Two weeks ago, we briefly discussed the IRS notice that offered relief to anyone who took a required minimum distribution (RMD)A required minimum distribution is the amount of money that must be withdrawn each year from tax-deferred retirement accounts once the beneficiary reaches retirement age (72, according to IRS rules). early in 2020—extending and expanding on a CARES Act waiver that gave people additional time to return that money to retirement accounts, penalty-free.
Here’s a little more detail on the key provisions and some financial planning moves to consider:
- 2020 RMDs Deadline Extended to August 31. The CARES Act waived RMDs from qualified accounts for 2020. If you took all or a portion of your RMDA required minimum distribution is the amount of money that must be withdrawn each year from tax-deferred retirement accounts once the beneficiary reaches retirement age (72, according to IRS rules). early, however, you were bound by the 60-day rolloverThe process of transferring funds from one retirement account to another, typically without incurring a tax. rule, which states that you can only repay a distribution within a 60-day window. The rule was initially relaxed to allow distributions taken between February 1 and May 15 to be repaid by July 15. Now, early birds who took their RMDs in January can also repay that money by the end of August.
- RolloverThe process of transferring funds from one retirement account to another, typically without incurring a tax. Paradise. In a normal year, the repayments above would count as a rollover, and you are only allowed one in any 12-month period; inherited IRAA type of account in which funds can be saved and invested without being subject to tax until the account holder reaches retirement age. beneficiaries are usually not allowed rolloversThe process of transferring funds from one retirement account to another, typically without incurring a tax. at all. The new IRS notice waives those rules, regardless of whether you’ve already done a rollover in the past year or are a beneficiary of an inherited IRA. Everybody who wants a rollover can do one this year before the August 31, 2020 deadline.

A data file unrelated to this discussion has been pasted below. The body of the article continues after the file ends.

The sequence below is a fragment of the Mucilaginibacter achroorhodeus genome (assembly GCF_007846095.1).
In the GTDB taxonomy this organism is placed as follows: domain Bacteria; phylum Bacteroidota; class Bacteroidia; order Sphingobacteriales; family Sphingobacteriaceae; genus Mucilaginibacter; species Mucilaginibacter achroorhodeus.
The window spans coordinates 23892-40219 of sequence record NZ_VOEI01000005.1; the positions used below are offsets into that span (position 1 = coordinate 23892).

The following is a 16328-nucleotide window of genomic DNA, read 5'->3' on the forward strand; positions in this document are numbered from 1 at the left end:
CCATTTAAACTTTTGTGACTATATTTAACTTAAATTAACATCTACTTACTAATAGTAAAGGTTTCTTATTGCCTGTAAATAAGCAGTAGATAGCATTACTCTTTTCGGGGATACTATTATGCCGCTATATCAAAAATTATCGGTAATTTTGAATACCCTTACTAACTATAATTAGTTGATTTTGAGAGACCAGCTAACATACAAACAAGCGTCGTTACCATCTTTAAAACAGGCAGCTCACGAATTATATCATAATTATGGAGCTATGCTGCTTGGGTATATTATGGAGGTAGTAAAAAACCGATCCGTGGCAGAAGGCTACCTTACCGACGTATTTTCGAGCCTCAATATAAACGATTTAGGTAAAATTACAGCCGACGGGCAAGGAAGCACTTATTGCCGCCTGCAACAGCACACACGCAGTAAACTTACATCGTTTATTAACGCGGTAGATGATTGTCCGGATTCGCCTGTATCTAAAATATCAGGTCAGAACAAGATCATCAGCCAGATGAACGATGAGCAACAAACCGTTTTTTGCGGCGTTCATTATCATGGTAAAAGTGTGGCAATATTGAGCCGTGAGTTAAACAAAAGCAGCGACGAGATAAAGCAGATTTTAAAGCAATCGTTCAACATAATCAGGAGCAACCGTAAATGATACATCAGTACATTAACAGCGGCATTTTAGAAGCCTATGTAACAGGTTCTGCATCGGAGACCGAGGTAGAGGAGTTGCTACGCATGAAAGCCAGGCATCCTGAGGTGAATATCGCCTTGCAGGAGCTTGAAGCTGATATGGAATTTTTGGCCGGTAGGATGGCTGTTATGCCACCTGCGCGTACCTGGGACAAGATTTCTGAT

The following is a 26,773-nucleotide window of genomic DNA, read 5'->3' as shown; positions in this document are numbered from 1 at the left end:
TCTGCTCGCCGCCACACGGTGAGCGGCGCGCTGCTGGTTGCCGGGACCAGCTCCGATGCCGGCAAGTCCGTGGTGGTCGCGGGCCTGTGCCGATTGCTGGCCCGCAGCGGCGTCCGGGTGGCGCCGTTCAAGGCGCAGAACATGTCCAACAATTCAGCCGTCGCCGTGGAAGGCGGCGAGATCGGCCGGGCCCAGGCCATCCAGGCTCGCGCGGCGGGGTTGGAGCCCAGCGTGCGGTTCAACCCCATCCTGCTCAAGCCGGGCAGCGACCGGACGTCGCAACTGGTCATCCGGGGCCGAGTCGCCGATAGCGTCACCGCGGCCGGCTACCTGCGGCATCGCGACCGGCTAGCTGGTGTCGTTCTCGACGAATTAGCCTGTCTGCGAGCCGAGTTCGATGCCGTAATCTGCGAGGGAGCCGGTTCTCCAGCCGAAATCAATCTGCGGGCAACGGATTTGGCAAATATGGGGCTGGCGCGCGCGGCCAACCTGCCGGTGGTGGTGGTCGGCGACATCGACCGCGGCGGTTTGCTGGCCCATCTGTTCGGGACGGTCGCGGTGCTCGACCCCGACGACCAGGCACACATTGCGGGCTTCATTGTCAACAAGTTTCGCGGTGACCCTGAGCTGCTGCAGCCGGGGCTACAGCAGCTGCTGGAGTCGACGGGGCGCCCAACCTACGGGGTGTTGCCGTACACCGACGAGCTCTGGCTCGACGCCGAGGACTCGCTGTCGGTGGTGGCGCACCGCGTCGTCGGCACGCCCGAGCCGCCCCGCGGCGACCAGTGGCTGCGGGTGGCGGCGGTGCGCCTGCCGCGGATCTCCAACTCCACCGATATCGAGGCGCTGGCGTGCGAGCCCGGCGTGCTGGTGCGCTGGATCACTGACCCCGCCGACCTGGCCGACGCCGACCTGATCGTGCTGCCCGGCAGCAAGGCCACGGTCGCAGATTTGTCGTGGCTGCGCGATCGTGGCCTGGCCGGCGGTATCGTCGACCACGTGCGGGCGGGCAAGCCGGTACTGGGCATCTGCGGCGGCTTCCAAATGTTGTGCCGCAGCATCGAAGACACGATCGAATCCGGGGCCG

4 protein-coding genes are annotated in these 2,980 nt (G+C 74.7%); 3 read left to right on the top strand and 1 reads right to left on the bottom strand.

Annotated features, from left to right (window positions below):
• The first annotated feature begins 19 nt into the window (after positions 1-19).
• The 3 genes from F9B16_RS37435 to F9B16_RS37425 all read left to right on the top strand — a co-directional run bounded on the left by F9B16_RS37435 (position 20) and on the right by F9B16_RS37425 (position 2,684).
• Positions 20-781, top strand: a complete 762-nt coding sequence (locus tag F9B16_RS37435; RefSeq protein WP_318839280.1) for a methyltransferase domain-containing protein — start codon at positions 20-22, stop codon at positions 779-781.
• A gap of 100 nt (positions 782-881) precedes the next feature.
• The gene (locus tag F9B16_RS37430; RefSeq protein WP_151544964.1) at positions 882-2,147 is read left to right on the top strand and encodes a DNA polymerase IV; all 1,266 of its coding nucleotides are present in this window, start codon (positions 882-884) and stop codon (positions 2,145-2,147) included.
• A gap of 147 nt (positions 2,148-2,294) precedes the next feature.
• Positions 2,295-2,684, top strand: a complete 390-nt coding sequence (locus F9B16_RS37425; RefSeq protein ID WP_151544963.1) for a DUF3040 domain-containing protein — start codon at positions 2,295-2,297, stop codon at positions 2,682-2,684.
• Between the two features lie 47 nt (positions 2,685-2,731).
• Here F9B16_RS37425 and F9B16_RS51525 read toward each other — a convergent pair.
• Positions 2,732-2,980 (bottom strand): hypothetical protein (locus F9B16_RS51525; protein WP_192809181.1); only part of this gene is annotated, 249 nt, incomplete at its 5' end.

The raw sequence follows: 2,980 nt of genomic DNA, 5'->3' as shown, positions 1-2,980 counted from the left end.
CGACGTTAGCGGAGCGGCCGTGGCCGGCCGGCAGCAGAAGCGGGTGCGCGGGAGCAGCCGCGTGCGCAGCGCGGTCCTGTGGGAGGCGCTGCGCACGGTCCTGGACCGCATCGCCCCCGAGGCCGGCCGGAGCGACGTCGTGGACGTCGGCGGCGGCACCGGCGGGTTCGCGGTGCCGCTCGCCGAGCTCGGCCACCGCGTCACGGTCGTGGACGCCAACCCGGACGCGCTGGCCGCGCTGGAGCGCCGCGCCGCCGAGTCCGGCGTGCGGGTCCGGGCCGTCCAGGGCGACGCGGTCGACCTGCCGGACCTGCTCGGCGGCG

- Or, Keep the Money. The IRS’ update and the CARES Act offer taxpayers more flexibility this year. For some readers, it may make more sense to keep the distributions you took—this is especially true if you have endured a job loss or a reduction in salary.
- A Good Time to Consider a Roth IRA. The IRS’ ruling also means that 2020 could be a good year to do a Roth IRA conversion, something that your RMD normally wouldn’t factor into. This year, you can instead choose to convert a portion or all of those RMD funds to Roth IRA assets and pay the taxes now (preferably at a lower rate). Future growth, earnings and distributions will then be tax-free. (For more about Roth IRAs, check out our podcast on the topic by clicking here.)
With rules and legislation changing in response to the pandemic’s hardships, there’s no better time to talk to your wealth management team or a tax professional about what’s best for you right now. We’ll continue to provide details on the changes as they roll in. Please don’t hesitate to contact us with any specific questions as they apply to your situation. We’re here for you.